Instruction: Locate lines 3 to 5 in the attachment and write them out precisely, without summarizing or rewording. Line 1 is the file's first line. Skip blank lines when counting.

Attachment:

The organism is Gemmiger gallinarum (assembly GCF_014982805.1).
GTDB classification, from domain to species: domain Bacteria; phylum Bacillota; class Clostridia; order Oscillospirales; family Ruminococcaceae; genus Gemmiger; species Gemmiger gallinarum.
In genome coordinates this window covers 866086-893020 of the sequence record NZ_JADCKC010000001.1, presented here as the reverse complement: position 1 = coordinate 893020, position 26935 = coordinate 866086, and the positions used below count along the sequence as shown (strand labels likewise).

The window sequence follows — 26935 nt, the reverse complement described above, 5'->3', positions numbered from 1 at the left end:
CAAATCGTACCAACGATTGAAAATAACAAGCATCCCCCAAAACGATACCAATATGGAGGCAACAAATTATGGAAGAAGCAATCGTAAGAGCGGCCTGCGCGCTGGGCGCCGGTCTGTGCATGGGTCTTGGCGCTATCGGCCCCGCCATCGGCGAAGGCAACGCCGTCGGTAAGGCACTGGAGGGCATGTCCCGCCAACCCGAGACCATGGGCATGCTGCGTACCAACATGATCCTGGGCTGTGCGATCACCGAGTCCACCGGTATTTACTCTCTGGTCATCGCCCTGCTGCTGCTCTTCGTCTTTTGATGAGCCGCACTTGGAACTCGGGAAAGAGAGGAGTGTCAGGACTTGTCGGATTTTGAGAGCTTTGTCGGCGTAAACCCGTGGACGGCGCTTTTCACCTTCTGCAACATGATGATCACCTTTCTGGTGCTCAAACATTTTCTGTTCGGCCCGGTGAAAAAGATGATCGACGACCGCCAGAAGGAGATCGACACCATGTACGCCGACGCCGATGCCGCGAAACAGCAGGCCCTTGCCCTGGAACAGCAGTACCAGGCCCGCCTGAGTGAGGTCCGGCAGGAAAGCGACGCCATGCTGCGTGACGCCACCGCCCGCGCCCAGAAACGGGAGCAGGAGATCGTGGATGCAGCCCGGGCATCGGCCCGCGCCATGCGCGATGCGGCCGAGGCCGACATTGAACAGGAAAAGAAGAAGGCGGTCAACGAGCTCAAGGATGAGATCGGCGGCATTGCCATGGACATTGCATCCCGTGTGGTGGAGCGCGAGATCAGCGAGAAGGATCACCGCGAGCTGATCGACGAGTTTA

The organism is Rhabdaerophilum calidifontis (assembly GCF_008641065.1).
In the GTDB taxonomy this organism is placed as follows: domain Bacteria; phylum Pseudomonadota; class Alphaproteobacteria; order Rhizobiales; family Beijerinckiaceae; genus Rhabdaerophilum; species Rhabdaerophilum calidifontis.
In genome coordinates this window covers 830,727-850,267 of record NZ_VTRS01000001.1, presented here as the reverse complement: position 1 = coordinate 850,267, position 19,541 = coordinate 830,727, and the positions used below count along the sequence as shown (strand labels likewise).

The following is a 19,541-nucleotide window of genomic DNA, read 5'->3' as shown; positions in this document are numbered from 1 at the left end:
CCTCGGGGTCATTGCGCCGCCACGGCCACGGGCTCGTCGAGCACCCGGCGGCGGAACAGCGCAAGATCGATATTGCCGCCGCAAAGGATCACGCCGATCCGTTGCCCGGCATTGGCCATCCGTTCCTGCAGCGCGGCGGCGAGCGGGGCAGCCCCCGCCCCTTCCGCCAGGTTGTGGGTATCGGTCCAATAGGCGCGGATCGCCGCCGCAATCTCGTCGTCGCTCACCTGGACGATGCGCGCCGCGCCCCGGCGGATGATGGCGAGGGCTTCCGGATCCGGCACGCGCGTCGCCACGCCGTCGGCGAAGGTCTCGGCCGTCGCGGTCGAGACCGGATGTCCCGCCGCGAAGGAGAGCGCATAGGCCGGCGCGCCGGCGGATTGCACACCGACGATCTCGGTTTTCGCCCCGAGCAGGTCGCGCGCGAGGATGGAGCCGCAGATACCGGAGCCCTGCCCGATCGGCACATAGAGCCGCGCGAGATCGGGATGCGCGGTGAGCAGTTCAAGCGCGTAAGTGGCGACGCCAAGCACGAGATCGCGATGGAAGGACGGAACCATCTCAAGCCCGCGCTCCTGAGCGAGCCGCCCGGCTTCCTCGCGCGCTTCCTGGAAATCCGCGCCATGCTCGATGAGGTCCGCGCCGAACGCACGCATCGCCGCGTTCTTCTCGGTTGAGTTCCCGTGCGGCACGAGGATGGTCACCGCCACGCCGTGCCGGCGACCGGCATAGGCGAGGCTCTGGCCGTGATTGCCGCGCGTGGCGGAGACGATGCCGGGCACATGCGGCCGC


In genome coordinates this window covers 866086-893020 of the sequence record NZ_JADCKC010000001.1, presented here as the reverse complement: position 1 = coordinate 893020, position 26935 = coordinate 866086, and the positions used below count along the sequence as shown (strand labels likewise).

The window sequence follows — 26935 nt, the reverse complement described above, 5'->3', positions numbered from 1 at the left end:
CAAATCGTACCAACGATTGAAAATAACAAGCATCCCCCAAAACGATACCAATATGGAGGCAACAAATTATGGAAGAAGCAATCGTAAGAGCGGCCTGCGCGCTGGGCGCCGGTCTGTGCATGGGTCTTGGCGCTATCGGCCCCGCCATCGGCGAAGGCAACGCCGTCGGTAAGGCACTGGAGGGCATGTCCCGCCAACCCGAGACCATGGGCATGCTGCGTACCAACATGATCCTGGGCTGTGCGATCACCGAGTCCACCGGTATTTACTCTCTGGTCATCGCCCTGCTGCTGCTCTTCGTCTTTTGATGAGCCGCACTTGGAACTCGGGAAAGAGAGGAGTGTCAGGACTTGTCGGATTTTGAGAGCTTTGTCGGCGTAAACCCGTGGACGGCGCTTTTCACCTTCTGCAACATGATGATCACCTTTCTGGTGCTCAAACATTTTCTGTTCGGCCCGGTGAAAAAGATGATCGACGACCGCCAGAAGGAGATCGACACCATGTACGCCGACGCCGATGCCGCGAAACAGCAGGCCCTTGCCCTGGAACAGCAGTACCAGGCCCGCCTGAGTGAGGTCCGGCAGGAAAGCGACGCCATGCTGCGTGACGCCACCGCCCGCGCCCAGAAACGGGAGCAGGAGATCGTGGATGCAGCCCGGGCATCGGCCCGCGCCATGCGCGATGCGGCCGAGGCCGACATTGAACAGGAAAAGAAGAAGGCGGTCAACGAGCTCAAGGATGAGATCGGCGGCATTGCCATGGACATTGCATCCCGTGTGGTGGAGCGCGAGATCAGCGAGAAGGATCACCGCGAGCTGATCGACGAGTTTA